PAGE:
Questions and Answers with Alexis Brown of Straight Line Stitch

It’s been a long road for Tennessee’s Straight Line Stitch, from limited releases to changing lineups to grueling tours in dirty clubs. Now tapped to play as part of the Rockstar Energy Drink Mayhem Festival, the band feels like they’re come over a crest in their career. Taking a minute off from promoting their new album “The Fight of Our Lives,” singer Alexis Brown talked with me about music, women in heavy metal, and a copious amount of horror cinema.
When you released “When Skies Wash Ashore” in 2008, it had been after a long uphill battle for exposure. How does it feel to release “The Fight of Our Lives” already having that installed fan base?
It feels great to have released this latest record after all the bullshit drama we've gone through and experienced, because it's living proof that all our efforts are now starting to really pay off and show fruition. Don't get me wrong, it's still a fight everyday but like in anything it's more so now a fight worth fighting.
Tell me a bit about “The Fight of Our Lives.” What’s new or different on this album that fans can expect?
With this album fans can expect to see who we are and who we have become as a band. I feel that "The Fight Of Our Lives" is more our record then our previous album "When Skies Wash Ashore" because when we went to record [WSWA], everyone had something to say and it was cool considering that we were new to the game, but now we've grown up. It was a band decision while writing “The Fight of Our Lives” that we would have more control over how we wanted to write and produce this album and I'm happy to say I'm very proud of the end result. Fans can expect a roller coaster ride in regards to the new record, we take them on a ride with many twists and turns of emotion. We didn't go into writing the album with the intention of making a certain type of record, we wrote what we felt and if it was good we kept it and if we thought it sucked we trashed it. But we were true to ourselves and our music. I think a lot of our fans will be pleasantly surprised.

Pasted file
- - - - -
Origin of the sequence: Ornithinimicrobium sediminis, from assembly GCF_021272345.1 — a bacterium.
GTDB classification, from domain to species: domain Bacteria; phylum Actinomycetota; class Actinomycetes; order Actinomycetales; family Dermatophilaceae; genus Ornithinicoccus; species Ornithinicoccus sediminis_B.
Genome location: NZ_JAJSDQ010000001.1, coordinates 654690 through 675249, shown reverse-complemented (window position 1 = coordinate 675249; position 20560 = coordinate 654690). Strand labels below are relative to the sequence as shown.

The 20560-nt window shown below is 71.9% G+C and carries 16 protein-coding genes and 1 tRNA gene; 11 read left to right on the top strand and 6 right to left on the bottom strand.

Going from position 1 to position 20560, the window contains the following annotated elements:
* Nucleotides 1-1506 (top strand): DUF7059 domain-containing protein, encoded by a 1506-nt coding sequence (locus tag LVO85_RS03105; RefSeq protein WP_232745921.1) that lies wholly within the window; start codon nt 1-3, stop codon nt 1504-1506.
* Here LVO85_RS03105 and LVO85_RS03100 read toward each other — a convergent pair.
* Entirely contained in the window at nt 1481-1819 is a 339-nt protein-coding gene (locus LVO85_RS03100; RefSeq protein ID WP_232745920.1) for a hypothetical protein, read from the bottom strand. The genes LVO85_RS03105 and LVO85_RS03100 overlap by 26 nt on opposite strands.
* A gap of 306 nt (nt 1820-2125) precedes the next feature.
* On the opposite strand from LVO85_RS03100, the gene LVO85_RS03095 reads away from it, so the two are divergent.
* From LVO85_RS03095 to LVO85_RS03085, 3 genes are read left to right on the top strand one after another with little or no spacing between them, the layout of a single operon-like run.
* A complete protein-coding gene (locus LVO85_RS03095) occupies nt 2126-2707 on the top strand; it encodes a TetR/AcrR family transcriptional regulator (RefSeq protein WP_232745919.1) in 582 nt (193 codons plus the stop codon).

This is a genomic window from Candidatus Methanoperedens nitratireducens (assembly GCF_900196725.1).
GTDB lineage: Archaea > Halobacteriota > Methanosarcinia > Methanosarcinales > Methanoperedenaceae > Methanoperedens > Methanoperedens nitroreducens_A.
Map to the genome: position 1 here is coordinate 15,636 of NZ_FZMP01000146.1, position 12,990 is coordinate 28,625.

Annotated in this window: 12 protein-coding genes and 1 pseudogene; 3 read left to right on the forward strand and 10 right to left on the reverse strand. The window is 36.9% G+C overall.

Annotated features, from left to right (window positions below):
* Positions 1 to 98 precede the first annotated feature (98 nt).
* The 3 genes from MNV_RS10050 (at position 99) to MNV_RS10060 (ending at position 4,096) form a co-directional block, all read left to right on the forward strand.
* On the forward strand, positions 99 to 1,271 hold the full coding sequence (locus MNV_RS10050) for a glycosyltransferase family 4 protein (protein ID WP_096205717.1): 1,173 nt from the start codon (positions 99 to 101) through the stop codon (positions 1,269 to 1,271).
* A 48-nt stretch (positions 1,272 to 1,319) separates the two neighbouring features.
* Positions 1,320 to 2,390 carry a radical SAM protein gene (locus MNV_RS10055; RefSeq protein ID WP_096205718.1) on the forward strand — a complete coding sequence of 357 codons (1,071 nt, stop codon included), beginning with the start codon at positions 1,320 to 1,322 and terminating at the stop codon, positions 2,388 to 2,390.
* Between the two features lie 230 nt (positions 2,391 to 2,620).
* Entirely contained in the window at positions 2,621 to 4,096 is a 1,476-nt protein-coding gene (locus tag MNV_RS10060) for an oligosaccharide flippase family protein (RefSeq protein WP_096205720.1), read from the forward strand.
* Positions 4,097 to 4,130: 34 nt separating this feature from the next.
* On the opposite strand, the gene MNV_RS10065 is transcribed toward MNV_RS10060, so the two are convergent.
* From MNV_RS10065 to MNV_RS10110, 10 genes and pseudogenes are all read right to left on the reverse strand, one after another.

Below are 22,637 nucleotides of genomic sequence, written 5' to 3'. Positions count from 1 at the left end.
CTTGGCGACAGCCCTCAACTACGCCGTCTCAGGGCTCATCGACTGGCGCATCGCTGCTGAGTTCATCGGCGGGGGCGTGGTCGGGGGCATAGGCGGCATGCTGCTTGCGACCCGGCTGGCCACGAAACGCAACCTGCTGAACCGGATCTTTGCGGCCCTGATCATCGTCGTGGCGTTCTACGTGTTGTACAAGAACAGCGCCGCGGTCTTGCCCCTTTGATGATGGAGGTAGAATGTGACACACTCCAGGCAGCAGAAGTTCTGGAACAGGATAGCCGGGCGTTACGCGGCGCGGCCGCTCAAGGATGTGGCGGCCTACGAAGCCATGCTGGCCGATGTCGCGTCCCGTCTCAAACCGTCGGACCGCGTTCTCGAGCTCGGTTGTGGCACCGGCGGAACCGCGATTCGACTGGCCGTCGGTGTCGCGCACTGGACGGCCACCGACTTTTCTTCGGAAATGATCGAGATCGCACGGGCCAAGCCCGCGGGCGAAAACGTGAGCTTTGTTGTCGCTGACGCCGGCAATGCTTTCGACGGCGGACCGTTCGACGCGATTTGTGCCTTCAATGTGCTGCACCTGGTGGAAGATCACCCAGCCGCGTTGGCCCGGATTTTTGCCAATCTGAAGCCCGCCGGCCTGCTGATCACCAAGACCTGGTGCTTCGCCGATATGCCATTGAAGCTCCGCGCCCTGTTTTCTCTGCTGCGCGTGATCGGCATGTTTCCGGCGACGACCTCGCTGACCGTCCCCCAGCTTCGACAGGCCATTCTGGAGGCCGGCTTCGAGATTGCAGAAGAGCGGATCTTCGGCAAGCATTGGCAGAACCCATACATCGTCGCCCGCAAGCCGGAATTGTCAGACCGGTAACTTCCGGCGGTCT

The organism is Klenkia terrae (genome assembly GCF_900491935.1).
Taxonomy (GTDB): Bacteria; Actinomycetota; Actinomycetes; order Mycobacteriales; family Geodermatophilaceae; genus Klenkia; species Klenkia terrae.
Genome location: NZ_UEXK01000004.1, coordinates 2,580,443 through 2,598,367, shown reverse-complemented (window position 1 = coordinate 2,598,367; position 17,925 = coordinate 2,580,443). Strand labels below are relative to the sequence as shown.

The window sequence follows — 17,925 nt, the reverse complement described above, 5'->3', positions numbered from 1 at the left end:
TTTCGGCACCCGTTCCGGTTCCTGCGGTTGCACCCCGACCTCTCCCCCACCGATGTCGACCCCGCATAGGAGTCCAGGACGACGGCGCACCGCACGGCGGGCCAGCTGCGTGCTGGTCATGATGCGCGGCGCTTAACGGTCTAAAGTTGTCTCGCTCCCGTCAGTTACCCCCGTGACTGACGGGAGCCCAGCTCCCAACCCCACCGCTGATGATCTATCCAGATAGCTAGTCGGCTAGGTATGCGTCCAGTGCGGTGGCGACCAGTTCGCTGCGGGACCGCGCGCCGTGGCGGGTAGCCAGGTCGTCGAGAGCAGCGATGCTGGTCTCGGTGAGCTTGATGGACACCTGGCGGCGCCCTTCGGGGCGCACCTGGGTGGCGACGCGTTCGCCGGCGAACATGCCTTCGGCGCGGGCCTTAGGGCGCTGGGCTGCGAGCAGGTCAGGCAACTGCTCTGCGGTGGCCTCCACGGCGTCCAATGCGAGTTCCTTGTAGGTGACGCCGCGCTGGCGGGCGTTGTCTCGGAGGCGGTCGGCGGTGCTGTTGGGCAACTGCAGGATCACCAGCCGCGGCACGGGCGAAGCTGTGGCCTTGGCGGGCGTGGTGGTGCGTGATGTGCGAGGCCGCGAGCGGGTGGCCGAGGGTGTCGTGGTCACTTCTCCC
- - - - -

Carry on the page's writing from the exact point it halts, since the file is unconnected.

How do you feel about “The Fight of Our Lives” as an evolution of your sound?
I definitely feel and hear a certain maturity in this record. I feel like we have grown up as people and as a band and a unit in working together to put out the best record we possibly could. I feel like with each record we have done up until now has been like a stepping stone.
When you’re writing songs that transition from heavy to melodic in a seeming blink, how does that writing process come together? How do you strike a balance between the two?
What I usually do when writing lyrics to a song, is I will listen to the music by myself for like, hours and then I'll start humming or mumbling words until something comes out, it’s weird! It's as if the song writes itself. I don't plan where to sing/scream and where not to sing/scream. It just comes to me and if it sounds good we go with it.
The band released a lot of material that didn’t see a broad release prior to “When Skies Wash Ashore.” Given the current trend in music of re-recording old material, do you ever consider giving some of those older songs the “re-do” treatment?
Oh, how I would love to re-record some of our old songs in their original glory, but I'm sad to say that it will never happen out of respect to past members. Besides, some of my band members prefer to leave the past in the past and move on to create bigger and better things.
You’re going to be playing on one of the stages at the Rockstar Mayhem Festival this summer…how excited are you for that, and who of the other bands are you most looking forward to playing with?
We are insanely excited to be playing Rockstar Energy Drink Mayhem Festival this year! There are some really kick ass bands playing on the bill that we all want to see like In Flames, Machine Head, All Shall Perish, Kingdom of Sorrow, Suicide Silence, and the list goes on.
How gratifying is it to be playing that festival, both for yourselves and as a measure of recognition for your effort?
It's immensely gratifying to be playing Rockstar Energy Drink Mayhem Festival this year because we've always wanted to play it! It seemed like for a while we were watching all our other band friends get on it but not us and it kinda sucked sitting on the sidelines. It's definitely something special to all of us because it shows that all our hard work and waiting around has finally started to pay off!